The EU also highlighted concern about the withdrawal of status from an NGO as a possible reprisal. At the May session of the NGO Committee, the African Technology Development Link and the African Technical Association had their 'roster status' withdrawn in connection with statements they delivered at the UN Human Rights Council in March in a process that prompted criticism and concern amongst some States, and the NGO community.

‘ISHR welcomes the EU statement about the risk of withdrawal of status being abused,’ said ISHR’s Eleanor Openshaw. ‘We cannot accept a situation where NGOs are fearful of speaking out, under the threat that their accreditation could be at jeopardy.’

Chile, Mexico and Uruguay made a statement in which they noted that the perpetual questioning of NGOs by the Committee was tantamount to a denial of status. This is the third year that the three Latin American States have expressed their concern about the workings of the NGO Committee, in particular in regard to the Committee being used as a forum for carrying out reprisals against NGOS. The States called for greater transparency in the work of the Committee, recommending webcasting of Committee sessions. Avoiding a continuation of current practice was ‘essential and could no longer be put off’, said the States.

The three Latin American States ended their statement by referencing ISHR’s recently published ‘A Practical Guide to the UN Committee on NGOs’, which they called ‘a specific and valuable contribution to facilitating NGO participation’.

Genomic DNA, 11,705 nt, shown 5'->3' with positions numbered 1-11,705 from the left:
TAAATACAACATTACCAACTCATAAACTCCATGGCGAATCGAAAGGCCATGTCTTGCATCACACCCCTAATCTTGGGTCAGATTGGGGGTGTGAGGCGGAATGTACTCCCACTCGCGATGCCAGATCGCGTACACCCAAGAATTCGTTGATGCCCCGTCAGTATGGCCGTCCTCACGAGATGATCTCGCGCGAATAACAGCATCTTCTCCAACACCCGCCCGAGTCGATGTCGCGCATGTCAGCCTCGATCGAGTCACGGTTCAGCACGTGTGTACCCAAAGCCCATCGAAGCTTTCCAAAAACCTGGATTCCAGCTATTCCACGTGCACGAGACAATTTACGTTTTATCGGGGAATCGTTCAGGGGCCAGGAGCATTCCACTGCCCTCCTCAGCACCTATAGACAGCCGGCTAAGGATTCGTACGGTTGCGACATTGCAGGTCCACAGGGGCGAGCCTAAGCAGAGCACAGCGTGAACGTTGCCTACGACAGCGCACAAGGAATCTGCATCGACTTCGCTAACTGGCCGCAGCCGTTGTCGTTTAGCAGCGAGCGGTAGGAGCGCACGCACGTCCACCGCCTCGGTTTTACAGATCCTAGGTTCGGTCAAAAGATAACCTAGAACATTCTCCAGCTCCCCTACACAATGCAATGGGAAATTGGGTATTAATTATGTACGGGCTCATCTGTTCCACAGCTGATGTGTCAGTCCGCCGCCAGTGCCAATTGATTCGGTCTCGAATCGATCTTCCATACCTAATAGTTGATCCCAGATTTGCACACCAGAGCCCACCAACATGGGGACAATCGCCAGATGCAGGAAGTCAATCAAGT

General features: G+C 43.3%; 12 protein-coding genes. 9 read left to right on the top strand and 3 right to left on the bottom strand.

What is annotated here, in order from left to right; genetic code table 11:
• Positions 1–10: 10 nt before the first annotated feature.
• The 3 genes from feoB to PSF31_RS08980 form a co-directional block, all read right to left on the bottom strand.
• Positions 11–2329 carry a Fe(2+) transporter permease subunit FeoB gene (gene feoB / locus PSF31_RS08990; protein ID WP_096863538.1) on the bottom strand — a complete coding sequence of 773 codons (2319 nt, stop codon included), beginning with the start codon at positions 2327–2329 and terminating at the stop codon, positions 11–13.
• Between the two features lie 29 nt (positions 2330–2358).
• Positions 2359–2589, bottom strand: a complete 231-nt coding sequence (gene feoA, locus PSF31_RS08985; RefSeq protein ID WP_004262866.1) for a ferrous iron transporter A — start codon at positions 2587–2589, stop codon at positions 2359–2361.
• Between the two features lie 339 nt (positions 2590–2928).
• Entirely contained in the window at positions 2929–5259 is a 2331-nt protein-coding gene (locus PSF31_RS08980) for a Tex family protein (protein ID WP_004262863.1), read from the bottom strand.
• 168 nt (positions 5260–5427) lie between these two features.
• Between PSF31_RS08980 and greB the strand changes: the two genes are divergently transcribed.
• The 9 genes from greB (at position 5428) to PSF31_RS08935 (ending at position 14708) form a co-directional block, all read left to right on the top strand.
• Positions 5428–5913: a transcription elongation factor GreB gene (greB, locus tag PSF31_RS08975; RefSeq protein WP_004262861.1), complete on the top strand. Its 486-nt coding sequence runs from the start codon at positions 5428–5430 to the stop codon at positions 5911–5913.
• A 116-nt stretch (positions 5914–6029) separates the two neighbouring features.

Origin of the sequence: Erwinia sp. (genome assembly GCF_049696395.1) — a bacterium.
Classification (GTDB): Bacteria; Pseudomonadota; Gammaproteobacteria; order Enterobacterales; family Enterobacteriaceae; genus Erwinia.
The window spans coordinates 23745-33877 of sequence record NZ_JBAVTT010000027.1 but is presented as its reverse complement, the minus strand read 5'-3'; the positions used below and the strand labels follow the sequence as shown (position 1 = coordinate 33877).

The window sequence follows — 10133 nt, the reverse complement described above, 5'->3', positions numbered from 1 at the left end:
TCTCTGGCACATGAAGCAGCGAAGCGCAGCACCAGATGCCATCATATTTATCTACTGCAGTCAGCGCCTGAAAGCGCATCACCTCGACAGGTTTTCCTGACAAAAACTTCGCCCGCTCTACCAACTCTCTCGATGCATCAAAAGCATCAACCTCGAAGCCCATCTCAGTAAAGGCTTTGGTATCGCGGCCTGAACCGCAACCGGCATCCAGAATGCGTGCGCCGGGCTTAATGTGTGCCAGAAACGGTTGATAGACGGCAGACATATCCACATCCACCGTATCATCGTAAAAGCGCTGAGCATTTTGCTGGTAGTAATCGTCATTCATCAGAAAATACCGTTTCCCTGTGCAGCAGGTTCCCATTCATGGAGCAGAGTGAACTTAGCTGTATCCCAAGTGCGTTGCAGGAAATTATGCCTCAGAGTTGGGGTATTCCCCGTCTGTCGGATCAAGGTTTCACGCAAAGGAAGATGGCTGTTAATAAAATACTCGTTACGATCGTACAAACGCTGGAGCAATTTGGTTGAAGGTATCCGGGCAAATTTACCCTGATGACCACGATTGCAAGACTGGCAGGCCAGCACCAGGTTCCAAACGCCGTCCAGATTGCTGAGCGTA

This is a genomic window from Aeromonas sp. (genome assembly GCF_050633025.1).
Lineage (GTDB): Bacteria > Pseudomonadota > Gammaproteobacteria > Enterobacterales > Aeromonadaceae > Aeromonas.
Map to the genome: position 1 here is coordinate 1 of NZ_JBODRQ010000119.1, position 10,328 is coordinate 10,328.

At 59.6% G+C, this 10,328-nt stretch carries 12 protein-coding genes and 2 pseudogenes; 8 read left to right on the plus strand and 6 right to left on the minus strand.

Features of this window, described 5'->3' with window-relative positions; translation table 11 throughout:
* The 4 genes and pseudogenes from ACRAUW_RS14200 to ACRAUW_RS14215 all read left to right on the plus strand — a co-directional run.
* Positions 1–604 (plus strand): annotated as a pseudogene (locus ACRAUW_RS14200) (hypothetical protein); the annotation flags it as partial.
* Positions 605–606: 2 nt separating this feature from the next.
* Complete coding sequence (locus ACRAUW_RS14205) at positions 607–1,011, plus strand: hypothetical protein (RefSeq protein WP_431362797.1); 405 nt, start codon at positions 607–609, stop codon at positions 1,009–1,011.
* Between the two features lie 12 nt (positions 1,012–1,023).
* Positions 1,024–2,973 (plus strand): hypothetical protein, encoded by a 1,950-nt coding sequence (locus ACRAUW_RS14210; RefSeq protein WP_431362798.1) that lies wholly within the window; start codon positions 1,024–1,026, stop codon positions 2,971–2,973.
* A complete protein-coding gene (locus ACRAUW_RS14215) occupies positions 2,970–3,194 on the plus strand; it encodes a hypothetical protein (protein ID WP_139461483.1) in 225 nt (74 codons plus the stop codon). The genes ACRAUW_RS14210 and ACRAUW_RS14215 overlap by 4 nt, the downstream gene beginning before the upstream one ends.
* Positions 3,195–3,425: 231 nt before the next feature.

Reform of the NGO Committee was at the heart of recent discussions held earlier this year by ISHR with the Australian Missions to the UN in Geneva and New York, at which the guide was launched.   Several ideas were put forward during thos panel debates: from webcasting NGO Committee sessions, to introducing a ‘trigger clause’ limiting the number of questions NGO Committee members could ask of one organisation before the application passed to ECOSOC, to imposing a time limit within which the NGO Committee should make a decision on an application for accreditation.

‘Freedom Now has been fortunate in being based in a country - the US - which is willing to invest the political capital in supporting an applicant for accredition at ECOSOC. ’Unfortunately not all organisations are in that position,’ said ISHR’s Eleanor Openshaw. 'It is clear that urgent reforms are needed to ensure that the NGO Committee actually works to fulfil its mandate, and that pro-civil society States show a  greater commitment to participation in the Committee.’

Reflecting upon Freedom Now’s struggle for accreditation, Executive Director Maran Turner noted, ‘Following this experience, we would like to bring forth greater discussion about reforming the NGO accreditation process and making the UN a more welcoming place for civil society'.

Contact: Eleanor Openshaw, Programme Manager, International Service for Human Rights, on e.openshaw@ishr.ch


  • North America
  • Freedom of expression, association and assembly
  • United Nations
  • ECOSOC Committee on NGOs
  • Israel
  • United States